HOW STRANGE that atheists who cry loudest about the casualties of religious wars demonstrate a vigorous degeree of amnesia when it comes to tallying the victims of atheistic wars (approx. 100 million in WWII – more than all religious wars combined). Atheistic logic is almost funny if it weren't so bigoted and foolish – to deny morality while trying to seize the moral high ground is the ultimate act of conceit.

    It has been said that the greatest danger to the unbeliever is not that he refuses to believe in God, but that he'll believe almost anything else.

    but that's just me, hollering from the choir loft...

    October 25, 2012 at 12:42 pm |
  10. garden1

    religion is way of life given or offered by prophets, "son of god", sages, and self and god realized souls, spirituality is comes from vision, purity of souls, self / god realization to help to see / feel soul / portion of god within one self, which can develop into true divinity and spiritual, working independently in this material world. religion is a material religion giving ability to live in a soceity, but spirituality directs one life to divinity to be able to reach heavenly abode. spirituality controls religion and material world and not vice versa.

    October 25, 2012 at 12:20 pm |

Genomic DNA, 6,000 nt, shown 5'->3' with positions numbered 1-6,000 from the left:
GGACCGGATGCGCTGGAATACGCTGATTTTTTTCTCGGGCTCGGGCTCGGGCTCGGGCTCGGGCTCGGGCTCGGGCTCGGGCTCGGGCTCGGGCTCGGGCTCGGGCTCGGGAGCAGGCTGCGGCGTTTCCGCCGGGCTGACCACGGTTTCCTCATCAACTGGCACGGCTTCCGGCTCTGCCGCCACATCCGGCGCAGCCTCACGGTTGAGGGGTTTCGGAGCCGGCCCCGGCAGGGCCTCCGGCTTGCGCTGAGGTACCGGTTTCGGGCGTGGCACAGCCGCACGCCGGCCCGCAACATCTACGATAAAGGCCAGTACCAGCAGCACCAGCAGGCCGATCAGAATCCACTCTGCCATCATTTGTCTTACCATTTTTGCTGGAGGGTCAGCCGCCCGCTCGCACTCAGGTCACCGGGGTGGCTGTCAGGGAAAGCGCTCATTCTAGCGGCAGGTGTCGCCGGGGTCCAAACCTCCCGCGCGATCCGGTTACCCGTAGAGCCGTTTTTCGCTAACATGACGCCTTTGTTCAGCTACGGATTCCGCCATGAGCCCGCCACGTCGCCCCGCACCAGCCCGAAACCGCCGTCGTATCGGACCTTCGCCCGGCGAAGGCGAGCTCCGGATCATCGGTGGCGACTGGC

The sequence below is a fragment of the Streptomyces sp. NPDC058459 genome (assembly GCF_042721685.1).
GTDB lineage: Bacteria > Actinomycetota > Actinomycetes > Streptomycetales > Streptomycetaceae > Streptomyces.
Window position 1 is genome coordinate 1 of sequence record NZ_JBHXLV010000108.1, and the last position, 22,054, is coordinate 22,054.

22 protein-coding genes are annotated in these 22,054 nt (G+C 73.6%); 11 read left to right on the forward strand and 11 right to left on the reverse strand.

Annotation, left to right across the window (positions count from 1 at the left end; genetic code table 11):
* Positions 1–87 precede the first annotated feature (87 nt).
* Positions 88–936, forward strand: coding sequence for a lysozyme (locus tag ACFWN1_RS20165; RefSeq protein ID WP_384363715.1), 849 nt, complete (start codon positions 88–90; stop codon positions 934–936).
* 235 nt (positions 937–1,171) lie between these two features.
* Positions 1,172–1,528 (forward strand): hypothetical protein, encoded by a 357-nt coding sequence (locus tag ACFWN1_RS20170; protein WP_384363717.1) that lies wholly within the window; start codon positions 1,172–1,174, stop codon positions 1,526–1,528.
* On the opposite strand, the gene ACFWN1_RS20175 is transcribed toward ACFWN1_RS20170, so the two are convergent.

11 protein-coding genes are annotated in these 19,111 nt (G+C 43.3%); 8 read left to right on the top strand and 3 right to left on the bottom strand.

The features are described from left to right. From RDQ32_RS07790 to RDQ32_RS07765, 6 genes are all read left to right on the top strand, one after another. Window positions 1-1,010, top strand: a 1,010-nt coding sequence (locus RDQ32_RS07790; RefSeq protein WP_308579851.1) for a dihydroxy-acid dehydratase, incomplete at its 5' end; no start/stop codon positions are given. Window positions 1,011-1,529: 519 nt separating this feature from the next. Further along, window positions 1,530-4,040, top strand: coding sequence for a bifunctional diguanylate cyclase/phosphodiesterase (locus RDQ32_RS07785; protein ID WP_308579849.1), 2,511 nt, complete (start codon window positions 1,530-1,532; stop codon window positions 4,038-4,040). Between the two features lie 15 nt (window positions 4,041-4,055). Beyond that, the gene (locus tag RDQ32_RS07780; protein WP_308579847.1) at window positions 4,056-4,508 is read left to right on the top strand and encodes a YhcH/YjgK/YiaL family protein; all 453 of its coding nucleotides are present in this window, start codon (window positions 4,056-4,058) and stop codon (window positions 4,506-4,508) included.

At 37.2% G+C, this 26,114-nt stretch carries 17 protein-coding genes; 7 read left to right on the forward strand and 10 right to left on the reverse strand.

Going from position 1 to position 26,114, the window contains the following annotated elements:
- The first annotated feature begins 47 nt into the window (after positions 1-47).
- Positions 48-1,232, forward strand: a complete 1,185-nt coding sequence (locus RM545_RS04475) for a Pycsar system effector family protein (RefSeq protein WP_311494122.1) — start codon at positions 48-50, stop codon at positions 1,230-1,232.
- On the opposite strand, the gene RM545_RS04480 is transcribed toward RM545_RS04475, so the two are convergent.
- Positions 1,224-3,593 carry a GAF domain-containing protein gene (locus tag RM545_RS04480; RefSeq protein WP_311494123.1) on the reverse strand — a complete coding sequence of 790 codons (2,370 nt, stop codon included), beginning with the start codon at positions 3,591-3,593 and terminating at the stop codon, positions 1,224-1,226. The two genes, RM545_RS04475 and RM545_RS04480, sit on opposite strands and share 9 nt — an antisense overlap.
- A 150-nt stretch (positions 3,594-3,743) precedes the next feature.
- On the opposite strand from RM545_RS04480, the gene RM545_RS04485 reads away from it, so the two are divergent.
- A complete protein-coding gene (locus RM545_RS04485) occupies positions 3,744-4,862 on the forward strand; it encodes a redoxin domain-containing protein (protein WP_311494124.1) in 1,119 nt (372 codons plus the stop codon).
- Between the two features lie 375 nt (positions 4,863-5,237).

11. beall

    First of all this doesn't sound like the same author.Second, he states he is not religious? This makes no sense in that his argument is it is undesirable to believe in a deity without conforming to an organised religion therefore a person who is spiritual(believes in a deity) but not religious(believes in a particular form of worship of that deity)is just reluctant to commit to the more admirable state of following a set form of worship.His whole agenda for the original article was an effort to negate those that donot conform to organised religion, which I believe makes one religious.Maybe the problem rests in definitions and differing concepts which of course is the basis of most divisions in religion to begin with.The authors' response is even more atrocious than the original article especially the "I am not religious" quote as if that would legitimize the defense of his stance-I am not religious-I am spiritual and I am an Atheist.